The report also calls out the need to better understand how the placement of dredged sediments from the Toledo Harbor into the open waters of Lake Erie exacerbates the harmful algal blooms. Each year the U.S. Army Corps of Engineers dredges approximately two Empire State Buildings full of sediment from the Toledo harbor so that tanker ships can utilize the port.

Since the 1980's the Ohio Environmental Protection Agency (EPA) has asserted that this practice lowers water quality. In 2010, the Ohio EPA sent a letter to Lt. Colonel Daniel Snead at the Corps Buffalo District calling for the end to a harmful practice that they believed was exacerbating harmful algal blooms and impacting wildlife.

Boat traverses through Lake Erie during a harmful algal bloom. Photo credit: IJC's report,
A Balanced Diet for Lake Erie: Reducing Phosphorus Loadings and Harmful Algal Blooms

"This has been a continual battle between the Ohio EPA, the people of the state, and the Army Corps," said Meyer. "We want the port to stay open, but we need to stop this harmful practice which reintroduces phosphorus into the water column, amongst other wildlife impacts."

When dredged sediments are dumped into the open waters of Lake Erie, phosphorus becomes resuspended into the water column—the water that spans from the bottom of the lake to the surface of the lake—smothering habitat as it settles out once again.

A couple of years ago the Ohio EPA started to propose rules that would limit open-lake disposal of dredge materials to no more than 50,000 cubic yards, but the U.S. Army Corps of Engineers stated that they would no longer dredge the Toledo Harbor. Not wanting to stop commerce at this port, the Ohio EPA reluctantly gives permission to dump dredged sediments that are contaminated with phosphorus year after year. In 2013, the U.S. Army Corps of Engineers dumped 1.1 million cubic yards of phosphorus laden sediments into the shallow waters of Lake Erie.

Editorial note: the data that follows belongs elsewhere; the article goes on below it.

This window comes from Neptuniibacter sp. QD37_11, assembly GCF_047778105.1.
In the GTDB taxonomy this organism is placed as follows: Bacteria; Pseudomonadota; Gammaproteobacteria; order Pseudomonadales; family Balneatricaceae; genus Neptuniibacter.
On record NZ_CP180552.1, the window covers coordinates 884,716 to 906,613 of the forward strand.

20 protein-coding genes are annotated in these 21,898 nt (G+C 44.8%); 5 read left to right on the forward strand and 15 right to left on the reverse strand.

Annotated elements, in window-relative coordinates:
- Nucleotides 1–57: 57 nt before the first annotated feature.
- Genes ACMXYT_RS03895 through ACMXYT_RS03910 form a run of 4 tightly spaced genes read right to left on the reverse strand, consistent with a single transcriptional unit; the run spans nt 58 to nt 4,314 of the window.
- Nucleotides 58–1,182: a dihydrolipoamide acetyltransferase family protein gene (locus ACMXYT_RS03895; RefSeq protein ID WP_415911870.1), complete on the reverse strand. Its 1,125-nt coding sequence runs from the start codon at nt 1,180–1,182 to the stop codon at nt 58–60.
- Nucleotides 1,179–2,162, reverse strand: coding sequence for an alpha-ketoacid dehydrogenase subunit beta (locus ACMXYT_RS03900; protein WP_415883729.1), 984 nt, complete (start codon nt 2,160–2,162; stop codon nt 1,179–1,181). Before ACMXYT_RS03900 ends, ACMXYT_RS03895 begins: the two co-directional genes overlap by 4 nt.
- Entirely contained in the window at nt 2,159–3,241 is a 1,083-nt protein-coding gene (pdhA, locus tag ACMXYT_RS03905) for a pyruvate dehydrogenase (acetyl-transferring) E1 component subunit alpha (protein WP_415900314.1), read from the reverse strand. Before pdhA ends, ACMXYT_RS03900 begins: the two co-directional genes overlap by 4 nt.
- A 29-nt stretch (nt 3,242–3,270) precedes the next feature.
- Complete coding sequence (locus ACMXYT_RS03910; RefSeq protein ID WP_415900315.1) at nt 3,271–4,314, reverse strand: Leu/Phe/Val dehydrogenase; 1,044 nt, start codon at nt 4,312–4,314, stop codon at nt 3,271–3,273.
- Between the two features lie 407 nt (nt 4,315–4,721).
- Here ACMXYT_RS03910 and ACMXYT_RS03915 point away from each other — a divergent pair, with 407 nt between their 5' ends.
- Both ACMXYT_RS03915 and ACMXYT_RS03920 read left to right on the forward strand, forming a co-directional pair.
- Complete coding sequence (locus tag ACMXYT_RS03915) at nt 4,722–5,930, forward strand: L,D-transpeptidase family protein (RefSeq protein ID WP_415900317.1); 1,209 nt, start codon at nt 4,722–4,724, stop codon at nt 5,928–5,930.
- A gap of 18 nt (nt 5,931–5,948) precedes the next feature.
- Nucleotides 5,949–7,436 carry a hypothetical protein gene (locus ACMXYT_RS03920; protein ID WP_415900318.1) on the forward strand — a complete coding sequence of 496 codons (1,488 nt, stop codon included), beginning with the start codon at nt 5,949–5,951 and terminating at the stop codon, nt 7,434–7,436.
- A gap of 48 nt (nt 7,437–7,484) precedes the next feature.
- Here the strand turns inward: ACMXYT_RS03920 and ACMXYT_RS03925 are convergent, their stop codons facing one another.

"How all of these sources play a role in fueling HABs in Lake Erie is why a TMDL is so badly needed for western Lake Erie," said Meyer. "Each year is like waiting for the loaded gun to fire."

Visit EcoWatch’s WATER page for more related news on this topic.

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Dr. Siders pointed out that it has happened before. She noted that in the 1970s, the small town of Soldiers Grove, Wisconsin moved itself out of the flood plain after one too many floods. The community found and reoriented the business district to take advantage of highway traffic and powered it entirely with solar energy, as the New York Times reported.

That's an important lesson now that rising sea levels pose a catastrophic risk around the world. Nearly 75 percent of the world's cities are along shorelines. In the U.S. alone coastline communities make up nearly 40 percent of the population— more than 123 million people, which is why Siders and her research team are so forthright about the urgency and the complexities of their findings, according to Harvard Magazine.

Some of those complexities include, coordinating moves across city, state or even international lines; cultural and social considerations like the importance of burial grounds or ancestral lands; reparations for losses or damage to historic practices; long-term social and psychological consequences; financial incentives that often contradict environmental imperatives; and the critical importance of managing retreat in a way that protects vulnerable and poor populations and that doesn't exacerbate past injustices, as Harvard Magazine reported.

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To help the transition, the paper recommends improved access to climate-hazard maps so communities can make informed choices about risk. And, the maps need to be improved and updated regularly, the paper said as the New York Times reported.